Friday, July 26, 2013

Can You Afford that House?

When my wife and I bought our first house, I was pretty sure I could handle the mortgage and the associated costs—which we generally call PITI (Principle, Interest, Taxes and Insurance) but I was blind-sided by the extras that I had not considered.

A home is a constantly evolving asset. There will always be costs associated with ownership, and normally when you least expect them. Just like everything else in life, surprise car and home repairs, unexpected medical expenses come when you absolutely don't expect them.
The day we moved into our first home, we suddenly needed curtains. And we needed extension cords, and bedroom shades and once we had been there for a few months, we needed storm windows, and a new hot water heater. Of course we needed a deck, and a new roof on the garage. Really, it never ends. So now when I talk to first time home buyers, I try to share that their offering price is not the last time you will decide how much you want to spend.
There are a ton of smaller costs that make up home ownership. Call them hidden costs, call them extras. They are there in every part of your life. A new dress may demand new shoes. A new car may require more expensive insurance and could include a whole list of accessories the dealer will offer. Buy a boat? Prepare to buy a trailer hitch for the car and a trailer for the boat. Our economic system is based on extras.

If you want a beautifully manicured lawn and trimmed hedges. Think about the maintenance and cost that look requires. Never had a yard before? Get ready to hire a yard service or buy a mower, edger, hedge trimmers, gardening tools, plant food, weed killer. No matter what, you’ll be spending more at your local garden center than you thought.

And don't underestimate the costs of furniture. Decorating a new home is expensive, even if you do it at Goodwill or a consignment store. And even if you already have enough furniture to technically fill your space, at some point you will probably decide it just doesn't look quite right. If you’re not in a hurry to buy furniture, remember to check Ebay and Craigslist to find great deals that will match your style. And remember, even when you are saving money, it's because you are spending money on the new digs.

The basic cost of living can vary widely from location to location. There are magazines that create grids which indicate the additional cost of moving from suburbs to cities. Often these costs are ongoing, like food. So be sure to check out prices at grocery stores, local restaurants, gas stations, and dry cleaners. Even your daily commuter costs can add up to a big chunk of change. States like New Hampshire have no sales tax and no income tax—that's a bonus. But a hidden cost is the very high property taxes in the “Live Free or Die” state.

Moving to the new home may be fun for the family, but there are the moving costs to consider. It’s not just the cost of the moving truck or movers themselves. Consider things like moving insurance, the price of gas, and charges for things that you choose to do yourself. Cardboard boxes, paper, tape and blankets can add up.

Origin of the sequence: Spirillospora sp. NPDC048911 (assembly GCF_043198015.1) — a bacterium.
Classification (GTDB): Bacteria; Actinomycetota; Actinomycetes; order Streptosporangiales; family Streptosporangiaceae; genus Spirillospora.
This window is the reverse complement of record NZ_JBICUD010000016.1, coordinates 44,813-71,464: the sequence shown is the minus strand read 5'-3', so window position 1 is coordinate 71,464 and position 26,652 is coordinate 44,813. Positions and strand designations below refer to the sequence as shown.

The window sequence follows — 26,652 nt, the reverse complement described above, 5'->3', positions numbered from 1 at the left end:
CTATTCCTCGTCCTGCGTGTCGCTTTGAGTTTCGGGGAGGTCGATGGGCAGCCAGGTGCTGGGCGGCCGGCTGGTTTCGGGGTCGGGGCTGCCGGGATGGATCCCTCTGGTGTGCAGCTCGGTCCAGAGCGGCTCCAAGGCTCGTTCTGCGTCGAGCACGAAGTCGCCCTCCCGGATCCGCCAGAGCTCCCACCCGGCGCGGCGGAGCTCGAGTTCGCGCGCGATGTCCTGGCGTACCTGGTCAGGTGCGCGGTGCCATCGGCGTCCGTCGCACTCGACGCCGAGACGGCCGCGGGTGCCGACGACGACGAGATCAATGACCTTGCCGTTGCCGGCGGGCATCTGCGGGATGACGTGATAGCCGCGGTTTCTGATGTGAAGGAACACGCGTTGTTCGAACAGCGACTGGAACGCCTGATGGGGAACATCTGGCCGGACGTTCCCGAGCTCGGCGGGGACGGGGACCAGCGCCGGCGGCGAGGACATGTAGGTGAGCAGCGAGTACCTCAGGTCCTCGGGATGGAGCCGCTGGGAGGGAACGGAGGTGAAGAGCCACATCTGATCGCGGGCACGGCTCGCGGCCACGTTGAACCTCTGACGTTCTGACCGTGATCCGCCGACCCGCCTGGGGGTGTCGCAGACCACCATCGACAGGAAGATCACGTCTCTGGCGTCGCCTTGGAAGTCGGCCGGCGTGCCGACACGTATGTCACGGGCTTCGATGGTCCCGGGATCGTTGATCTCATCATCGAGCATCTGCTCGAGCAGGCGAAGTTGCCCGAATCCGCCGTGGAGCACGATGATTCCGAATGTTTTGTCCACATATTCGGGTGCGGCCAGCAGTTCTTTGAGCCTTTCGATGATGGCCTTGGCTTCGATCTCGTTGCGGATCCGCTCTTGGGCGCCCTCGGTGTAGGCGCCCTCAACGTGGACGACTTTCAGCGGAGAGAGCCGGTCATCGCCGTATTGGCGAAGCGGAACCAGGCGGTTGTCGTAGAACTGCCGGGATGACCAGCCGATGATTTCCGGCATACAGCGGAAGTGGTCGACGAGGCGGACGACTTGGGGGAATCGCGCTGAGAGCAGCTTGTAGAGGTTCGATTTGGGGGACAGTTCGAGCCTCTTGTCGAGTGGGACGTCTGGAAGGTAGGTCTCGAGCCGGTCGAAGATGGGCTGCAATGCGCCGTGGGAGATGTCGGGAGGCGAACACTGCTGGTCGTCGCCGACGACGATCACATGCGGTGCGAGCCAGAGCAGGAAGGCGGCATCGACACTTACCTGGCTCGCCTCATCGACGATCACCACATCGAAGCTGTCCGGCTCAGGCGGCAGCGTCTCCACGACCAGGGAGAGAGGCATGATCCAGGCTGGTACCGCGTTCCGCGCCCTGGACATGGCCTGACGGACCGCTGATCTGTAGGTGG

Your first week or so may include lots of restaurant food. Once you've found the pots and pans there’s still the price of buying that first round of groceries to fill your completely empty fridge and pantry, plus paper products and more. And then you have to buy things like curtains and cleaning supplies, shower curtains, and other home necessities. The expenses in the first couple weeks of your new place add up fast.

New homes never have bugs, right? But then again, you may be surprised to see ants and other tiny creatures seeking comfort in your home. You may find yourself spraying the corners occasionally, and maybe even paying for a pest control service. Paying for regular inspections may feel like unnecessary money to spend, but if you’re in a termite-prone location, it may save you big bucks over time.

Turn off the lights all you want, but until you’ve lived in a house for all four seasons, you won’t know how much energy you’ll use. You may find your refrigerator is sucking up your electricity budget or you're suddenly paying hundreds of extra dollars a month for air conditioning or to operate a balky pool motor. Then add in the unbelievable costs of telephone, internet and cable, plus municipal charges for water, garbage, sewer, and the rest.
Only after you’ve been in the house for a year, will you have a solid idea of what that house costs, and only then can you make educated decisions on investing in things like more energy efficient appliances, HVAC, solar panels, thermostats and windows. Do the math to see what those upgrades will save over time, because although they may cost a lot upfront, when amortized over a few years, they may be worth it. And there are still some Federal savings for upgrading air conditioning or adding solar.
Dane Hahn is a real estate professional. You can reach him at 941-681-0312, or by email at See him on the web at

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